Checking in Immunotherapy and Cashing in Cancer Cures?

Monday, August 28, 2017

Therapeutic strategies against solid tumors have not reached curative expectation in most cases. While progress has been slow, breakthrough has been made in the past decade in colorectal and lung cancers. Introduction of anti EGFR monoclonal antibody combined with chemotherapy to treat metastatic colorectal cancer has almost tripled overall survival in patients having normal copies of KRAS and NRAS genes. In advance lung cancer, patients have been screened for the presence of activating mutations of EGFR gene prior to treatment with tyrosine kinase inhibitors. While overall survival of lung cancer remains dismal, TKI treatments have improved progression free survival of EGFR mutant patients. This genetic biomarker based targeted therapy has ushered a new era of precision or personalized medicine. 

Yet another approach of cancer therapy namely immunotherapy has renewed hopes in managing these dreadful diseases. Passive immunotherapy has been used in the clinics to treat breast, colon, and lymphoma using monoclonal antibodies such as trastuzumab, cetuximab, and rituximab, respectively. These antibodies have been developed to target specific protein biomarkers HER2, HER1, and CD20 that are expressed in breast cancer, colon cancer, and lymphoma. While improvement has been seen with using these antibodies, there are also concern of additional toxicities because the necessity of combining cetuximab and trastuzumab with chemotherapy. Furthermore, the treatment is rarely durable even in patients with initial positive response. 

To improve treatment duration, active immunotherapy involving adaptive immunity such as dendritic cells and lymphocytes has been pursued. One approach has isolated dendritic cells and mixed them with patients own tumor antigens. Dendritic cells that had been preloaded with specific tumor antigens are reintroduced to the patients and expected to direct lymphocytes to search and to destroy tumors. This approach unfortunately is very costly and clinical trial has shown limited though promising effect. Although this method is not widely adopted it opens important avenues of research elucidating how tumor cells escaped immunity.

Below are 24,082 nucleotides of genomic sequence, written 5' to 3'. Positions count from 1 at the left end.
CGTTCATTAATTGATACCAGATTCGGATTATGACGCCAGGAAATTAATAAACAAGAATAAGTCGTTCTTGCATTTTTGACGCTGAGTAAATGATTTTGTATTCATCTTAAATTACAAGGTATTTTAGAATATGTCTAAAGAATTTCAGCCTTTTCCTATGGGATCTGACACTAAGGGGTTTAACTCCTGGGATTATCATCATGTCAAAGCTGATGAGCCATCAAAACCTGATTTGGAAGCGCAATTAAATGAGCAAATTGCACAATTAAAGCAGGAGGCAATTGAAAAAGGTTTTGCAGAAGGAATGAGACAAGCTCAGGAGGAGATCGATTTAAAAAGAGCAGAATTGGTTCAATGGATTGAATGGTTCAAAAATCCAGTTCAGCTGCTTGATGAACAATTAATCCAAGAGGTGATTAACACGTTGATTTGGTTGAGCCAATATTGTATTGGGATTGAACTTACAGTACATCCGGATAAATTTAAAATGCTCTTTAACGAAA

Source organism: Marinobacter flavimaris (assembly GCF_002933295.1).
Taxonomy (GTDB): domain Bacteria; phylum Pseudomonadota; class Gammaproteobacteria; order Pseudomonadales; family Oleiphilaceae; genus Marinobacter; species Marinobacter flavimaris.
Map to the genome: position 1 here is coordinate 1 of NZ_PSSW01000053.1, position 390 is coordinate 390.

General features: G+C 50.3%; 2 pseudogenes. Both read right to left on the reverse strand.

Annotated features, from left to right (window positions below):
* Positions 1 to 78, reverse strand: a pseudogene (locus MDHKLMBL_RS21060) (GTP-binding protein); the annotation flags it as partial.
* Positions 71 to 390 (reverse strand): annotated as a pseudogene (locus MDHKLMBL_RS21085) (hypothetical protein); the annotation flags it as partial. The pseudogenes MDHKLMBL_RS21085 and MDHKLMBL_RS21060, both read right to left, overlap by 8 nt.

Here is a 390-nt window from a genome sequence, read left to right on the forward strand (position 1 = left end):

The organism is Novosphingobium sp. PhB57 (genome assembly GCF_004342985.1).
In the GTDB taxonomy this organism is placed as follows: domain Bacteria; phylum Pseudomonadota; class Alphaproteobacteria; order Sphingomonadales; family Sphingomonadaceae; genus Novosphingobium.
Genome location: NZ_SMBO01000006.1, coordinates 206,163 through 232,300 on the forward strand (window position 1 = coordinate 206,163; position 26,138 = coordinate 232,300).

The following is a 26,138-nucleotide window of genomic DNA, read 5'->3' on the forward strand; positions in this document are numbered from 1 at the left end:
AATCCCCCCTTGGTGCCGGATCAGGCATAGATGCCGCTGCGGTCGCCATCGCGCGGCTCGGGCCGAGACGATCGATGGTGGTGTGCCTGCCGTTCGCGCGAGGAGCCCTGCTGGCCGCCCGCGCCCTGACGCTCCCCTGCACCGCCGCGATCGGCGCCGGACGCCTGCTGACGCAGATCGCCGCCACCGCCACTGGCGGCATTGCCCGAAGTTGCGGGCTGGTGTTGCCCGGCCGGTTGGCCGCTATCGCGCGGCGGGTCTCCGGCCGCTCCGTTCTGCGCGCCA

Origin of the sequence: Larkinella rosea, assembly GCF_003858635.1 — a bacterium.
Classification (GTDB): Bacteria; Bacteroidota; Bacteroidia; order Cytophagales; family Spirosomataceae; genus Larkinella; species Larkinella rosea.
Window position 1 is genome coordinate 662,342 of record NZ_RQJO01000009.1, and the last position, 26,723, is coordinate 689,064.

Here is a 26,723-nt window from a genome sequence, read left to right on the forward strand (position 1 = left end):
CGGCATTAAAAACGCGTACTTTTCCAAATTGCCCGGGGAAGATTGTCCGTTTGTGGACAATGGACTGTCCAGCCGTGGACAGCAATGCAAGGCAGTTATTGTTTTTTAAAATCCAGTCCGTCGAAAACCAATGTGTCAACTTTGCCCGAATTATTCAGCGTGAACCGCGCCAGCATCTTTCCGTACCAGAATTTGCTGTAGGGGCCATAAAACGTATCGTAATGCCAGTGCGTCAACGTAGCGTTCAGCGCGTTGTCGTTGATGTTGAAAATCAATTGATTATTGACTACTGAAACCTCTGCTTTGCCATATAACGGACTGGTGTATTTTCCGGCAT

The discovery of immune checkpoint biomarkers such as PD1 and PDL1 has been one of critical turning points. Apparently tumor cells have expressed PDL1 in their surfaces to engage lymphocytic PD1. This PD1 and PDL1 engagement has rendered lymphocytes loose their cytotoxic attacks against tumor cells. In other words, PDL1 and PD1 belong to immune checkpoint mechanism initially meant to prevent autoimmunity. However, tumor cells have hijacked this checkpoint mechanism for its own survival benefit and escape from immune surveillance.

There are now many antibodies targeting immune checkpoint proteins such as pembrolizumab, nivolumab, and atezolizumab with various success rates in different cancers such as lung, skin, and colon. More importantly, success rate of pembrolizumab in lung cancer has been attributed to high expression of PDL1 in surface membranes of tumor cells. In colorectal cancer, pembrolizumab efficacy has been largely dependent upon the specific form of genetic damage namely microsatellite instability. Interestingly, colorectal cancer with microsatellite instability has high propensity of PDL1 expression. Therefore, cancer treatment has moved toward precise selection of patients having certain biomarker status.


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